Jazz is, like the Blues, one of the music genres that is purely and genetically Classical American music in the sense of "classical" denoting "of a form regarded as representing an exemplary standard, traditional and long-established in form or style". Jazz is pure American music. Its creators are Africans who were brought to the Americas so that Jazz's umbilical cord and its genesis are fused with while, at the same time, being parallel to the history of African people in America, "African-Americans" in today's parlance.
One way we get knowledge of Jazz's history and its contributions to our American culture and memory is through the series as those presented by public television such as the Public Broadcasting System. One of these Jazz monuments to our common memory is "Jazz, A History of America's Music" by Ken Burns.
One of the still standing giants of this music genre is Randy Weston, a very active and living legend at 89 years old, a giant of Jazz and also a giant of a man (almost 8 feet tall). Everything about Randy is giant, huge (including a booming voice and laughter) that, as Jazz critic Stanley Crouch wrote, "Weston has the biggest sound of any jazz pianist since Ellington and Monk, as well as the richest most inventive beat..." Langston Hughes commented: "When Randy Weston plays, a combination of strength and gentleness virility and velvet emerges from the keys in an ebb and flow of sound seemingly as natural as the waves of the sea." And, as we wrote in the "Liner Notes" to his 2006 Zep Tepi release, "With age, like African Palm Wine, his music has grown tastier, deeper, sweeter, greater, soul-pleasing, spirit-uplifting, and body-regenerating at the loftiest level".
Randy Weston's music, "Jazz", has reached the magical dimension that is referred to as "spiritual" by those initiated priests in the Original Knowledge of the gods. This has not just happened by knowing the notes, hitting the piano keys, or by composing. The coming of life and the spirit of hearing and learning and playing with the masters both in America and in Africa have aged Randy Weston's music to the point where those who have the heart and spirit to hear can experience and "live" his music. That is Randy Weston's Jazz, which he calls as he has named his band, African Rhythms.
Talk to Randy Weston and he will tell you of music, of jazz, and of musicians he studied from and played with such as Count Basie, Duke Ellington, Art Tatum, Nat King Cole,... and, above all, Thelonious Monk who, not only tutored young Randy, but Randy Weston says of Monk, "He was the most original I ever heard... He played like they must have played in (Ancient) Egypt 5000 years ago."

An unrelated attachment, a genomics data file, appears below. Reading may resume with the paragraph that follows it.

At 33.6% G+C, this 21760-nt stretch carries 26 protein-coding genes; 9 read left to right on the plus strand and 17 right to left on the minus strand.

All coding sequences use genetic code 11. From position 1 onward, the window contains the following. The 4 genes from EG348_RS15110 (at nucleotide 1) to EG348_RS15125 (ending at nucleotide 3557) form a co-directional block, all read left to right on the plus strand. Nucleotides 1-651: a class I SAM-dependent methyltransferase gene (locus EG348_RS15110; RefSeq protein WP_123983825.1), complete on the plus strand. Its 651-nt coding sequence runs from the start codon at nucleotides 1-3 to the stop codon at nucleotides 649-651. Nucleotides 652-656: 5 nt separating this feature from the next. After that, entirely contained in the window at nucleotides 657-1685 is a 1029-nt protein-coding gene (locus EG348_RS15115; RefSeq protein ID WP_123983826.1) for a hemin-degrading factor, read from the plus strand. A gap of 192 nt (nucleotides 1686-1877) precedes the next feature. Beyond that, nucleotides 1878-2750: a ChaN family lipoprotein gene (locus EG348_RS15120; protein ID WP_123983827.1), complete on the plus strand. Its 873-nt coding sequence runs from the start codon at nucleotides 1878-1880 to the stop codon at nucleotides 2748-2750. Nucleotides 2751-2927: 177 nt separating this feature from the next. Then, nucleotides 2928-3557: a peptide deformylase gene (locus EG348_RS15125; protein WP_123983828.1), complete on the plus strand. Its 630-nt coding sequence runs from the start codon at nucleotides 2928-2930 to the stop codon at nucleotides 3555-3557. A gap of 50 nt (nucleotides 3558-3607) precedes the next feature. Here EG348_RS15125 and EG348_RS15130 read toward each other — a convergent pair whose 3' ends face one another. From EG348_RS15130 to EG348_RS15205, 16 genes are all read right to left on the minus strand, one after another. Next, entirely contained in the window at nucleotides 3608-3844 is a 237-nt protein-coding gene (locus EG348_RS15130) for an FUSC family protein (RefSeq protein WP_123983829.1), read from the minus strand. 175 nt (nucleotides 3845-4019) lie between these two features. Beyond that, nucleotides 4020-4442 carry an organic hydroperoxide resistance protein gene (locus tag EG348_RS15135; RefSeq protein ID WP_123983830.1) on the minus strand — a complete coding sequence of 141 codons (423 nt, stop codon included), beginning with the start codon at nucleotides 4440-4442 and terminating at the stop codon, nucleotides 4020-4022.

Born and bred in Brooklyn, New York, circa 1926, of Jamaican parents, Randy Weston is also a veteran of World War II. His father, Frank Edward Weston, planted the seed of self-knowledge in him that he was "an African born in America" similar to Italian-Americans, Irish-Americans, etc. So, as Randy grew, embraced, and performed music in the 50's and the 60's, when racist Jim Crow laws in America evicted and eviscerated Black people, in general, and Black artists, in particular, Randy Weston chose to migrate to Africa, instead of Europe like most Black artists of the time. Randy, who visited Nigeria in 1961, moved to Morocco where he lived permanently from the 60's into the 70's. This African stay deepened Randy's initiation into the spirit dimension of African music.
From America to Africa and back to America, Randy has not only traveled the world, but he has englobed world's cultures in his music, from all the continents... His autobiography, The Autobiography of Randy Weston, African Rhythms, that came out in 2010, gives us a story of the man and his more than seven (7) decades - now - of work and contribution to Jazz from its roots and its existence as part of the One spirit of world music.
No wonder, then, that when one glances at Randy Weston's discography, one discovers titles that not only show this giant's musical roots, time, and reach in America ("High Fly", "Berkshire Blues", "Greenwich Village Jazz", "New Faces at Newport", "Plays Cole Porter in a Modern Mood", "Portraits of Monk", "Portraits of Duke Ellington",...), in Africa ("Uhuru Afrika-Freedom Africa" - which was banned in Apartheid South Africa, "African Cookbook", "African Nite", "Little Niles", "The Splendid Master Gnawa Musicians of Morocco",...), in the world ("Blue Moses", "Tamasi", "Khepera" - connecting African with Chinese music), and in deep cultural realm ("The Healers", "Zep Tepi", "The Spirits of Our Ancestors", "Ancient Future",...).
The seventy (70)-plus years of Randy Weston's impact in world culture and in Jazz have brought him some recognition and accolades, a tiny sample of these is: honorary doctorate of music degrees from American universities, being honored by the Congressional Black Caucus Foundation at the Jazz Issue Forum in 2011, being named a "Jazz Master" in 2001 by the National Endowment for the Arts (considered the nation's highest honor in Jazz), recipient of 1997's "French Order of Arts and Letters" and of 1999's Japan's "Swing Journal Award", 2000's Black Star Award from Ghana's Arts Critics and Reviewers Association, 2011's Honoree of Morocco's King Mohammed VI for his "lifelong engagement with Morocco and deep commitment to bringing Morocco's Gnaoua (or Gnawa) music tradition to the attention of the Western world"...
However many more years of music has Jazz Giant Randy Weston in his body, soul, and spirit to birth and nurture, shouldn't he be heading and leading one of the nation's great Jazz institutions where he could share his monumental knowledge, legacy, and experience?
PS: For his 90th birthday (born April 6), by the Creator's grace, Randy will perform at the Carnegie Hall (Zankel Hall) in New York, USA, on March 19, 2016.